The bath was nearly full now, so I reached over to turn it off. Reiko remained still with her eyes closed and a calm look on her face.
She had never looked more beautiful to me. Strands of her dark hair floated on the surface of the water. Just below her gently billowing hair, I could see that her breasts also had risen close to the surface. I had always thought of Reiko as having exceptionally full for a Japanese woman. I could see more clearly now how true that was.
Reiko opened one eye and caught me staring at her chest. She smiled and lazily brought her right arm up and flipped some water towards my face.
“Jiro-jiro minaide. To stare, it’s not polite,” she scolded. My face turned as crimson as the rest of my body, which the cold rain and steaming water had both reddened considerably this evening.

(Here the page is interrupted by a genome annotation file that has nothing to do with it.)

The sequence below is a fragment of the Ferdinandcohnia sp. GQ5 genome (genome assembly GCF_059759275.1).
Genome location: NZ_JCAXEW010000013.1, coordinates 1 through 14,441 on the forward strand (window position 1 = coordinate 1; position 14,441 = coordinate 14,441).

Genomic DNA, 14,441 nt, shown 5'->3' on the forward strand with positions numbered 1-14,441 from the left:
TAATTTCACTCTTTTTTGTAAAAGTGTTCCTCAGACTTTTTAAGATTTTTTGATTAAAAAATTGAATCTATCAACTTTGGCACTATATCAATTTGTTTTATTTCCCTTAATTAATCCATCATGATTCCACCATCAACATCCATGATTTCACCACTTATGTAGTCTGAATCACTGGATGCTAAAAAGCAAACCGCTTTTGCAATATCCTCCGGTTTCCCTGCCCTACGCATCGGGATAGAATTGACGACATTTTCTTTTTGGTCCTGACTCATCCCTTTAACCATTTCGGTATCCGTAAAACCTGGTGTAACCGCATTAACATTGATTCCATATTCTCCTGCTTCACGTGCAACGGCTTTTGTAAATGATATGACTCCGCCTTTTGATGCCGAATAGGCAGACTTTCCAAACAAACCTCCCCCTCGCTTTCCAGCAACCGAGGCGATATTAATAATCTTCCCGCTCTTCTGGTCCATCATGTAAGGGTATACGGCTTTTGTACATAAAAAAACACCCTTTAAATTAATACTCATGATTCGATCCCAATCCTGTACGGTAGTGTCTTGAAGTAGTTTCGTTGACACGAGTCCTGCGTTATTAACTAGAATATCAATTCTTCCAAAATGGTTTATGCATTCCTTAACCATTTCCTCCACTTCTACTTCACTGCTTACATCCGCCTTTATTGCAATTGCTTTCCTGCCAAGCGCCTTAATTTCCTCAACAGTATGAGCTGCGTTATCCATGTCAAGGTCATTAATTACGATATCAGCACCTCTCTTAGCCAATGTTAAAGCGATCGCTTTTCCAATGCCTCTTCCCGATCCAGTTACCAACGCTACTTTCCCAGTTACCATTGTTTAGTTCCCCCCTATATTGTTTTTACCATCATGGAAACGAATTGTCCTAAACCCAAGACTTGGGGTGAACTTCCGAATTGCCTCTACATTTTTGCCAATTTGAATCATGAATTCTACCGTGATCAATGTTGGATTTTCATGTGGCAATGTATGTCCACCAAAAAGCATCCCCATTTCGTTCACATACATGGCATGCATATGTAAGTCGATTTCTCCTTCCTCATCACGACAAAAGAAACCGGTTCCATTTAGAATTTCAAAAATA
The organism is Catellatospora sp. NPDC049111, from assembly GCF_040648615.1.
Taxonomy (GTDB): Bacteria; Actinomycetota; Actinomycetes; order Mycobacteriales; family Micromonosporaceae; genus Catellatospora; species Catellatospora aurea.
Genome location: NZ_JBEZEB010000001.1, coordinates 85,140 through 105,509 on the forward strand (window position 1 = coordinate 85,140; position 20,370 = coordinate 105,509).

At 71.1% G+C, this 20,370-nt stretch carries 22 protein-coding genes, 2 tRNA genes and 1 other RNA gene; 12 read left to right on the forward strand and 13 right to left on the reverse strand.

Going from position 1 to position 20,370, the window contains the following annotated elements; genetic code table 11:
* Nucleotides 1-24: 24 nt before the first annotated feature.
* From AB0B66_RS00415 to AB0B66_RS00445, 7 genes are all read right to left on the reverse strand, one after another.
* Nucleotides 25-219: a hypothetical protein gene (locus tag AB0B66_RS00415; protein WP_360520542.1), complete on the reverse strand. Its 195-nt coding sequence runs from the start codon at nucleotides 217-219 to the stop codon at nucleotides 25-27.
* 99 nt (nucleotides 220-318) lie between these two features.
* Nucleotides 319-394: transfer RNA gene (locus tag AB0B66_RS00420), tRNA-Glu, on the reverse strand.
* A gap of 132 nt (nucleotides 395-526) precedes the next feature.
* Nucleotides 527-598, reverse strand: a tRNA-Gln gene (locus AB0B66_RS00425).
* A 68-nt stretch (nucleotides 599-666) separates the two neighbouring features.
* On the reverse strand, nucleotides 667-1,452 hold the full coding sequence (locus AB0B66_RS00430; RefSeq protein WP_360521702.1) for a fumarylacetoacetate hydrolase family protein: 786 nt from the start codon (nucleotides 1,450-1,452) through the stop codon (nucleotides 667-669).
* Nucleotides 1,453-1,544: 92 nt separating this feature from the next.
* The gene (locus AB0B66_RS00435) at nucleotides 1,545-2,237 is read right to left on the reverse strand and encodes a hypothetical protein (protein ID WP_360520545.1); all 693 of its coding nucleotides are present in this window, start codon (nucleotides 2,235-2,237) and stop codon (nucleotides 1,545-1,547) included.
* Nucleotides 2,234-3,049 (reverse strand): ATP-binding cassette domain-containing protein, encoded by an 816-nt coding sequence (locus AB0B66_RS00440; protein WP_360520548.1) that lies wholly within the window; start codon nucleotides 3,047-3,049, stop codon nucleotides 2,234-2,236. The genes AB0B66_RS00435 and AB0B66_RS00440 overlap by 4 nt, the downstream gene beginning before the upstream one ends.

“I was just admiring your beauty,” I responded. I hoped it didn’t sound as lame to her as it came across to me.
Her eyes were closed once again, but the corner of her mouth was raised in a slight smirk. Upon her face was a look of calm pleasure. I was feeling quite warm and comfortable now as well. Despite the potentially arousing situation, at the moment I was thinking only of how nice the bath felt in this quaint, old Japanese inn. Reiko seemed to share my feelings.
“Kimochi ii, ne. It feel so nice” Reiko said in a low, dreamy off voice.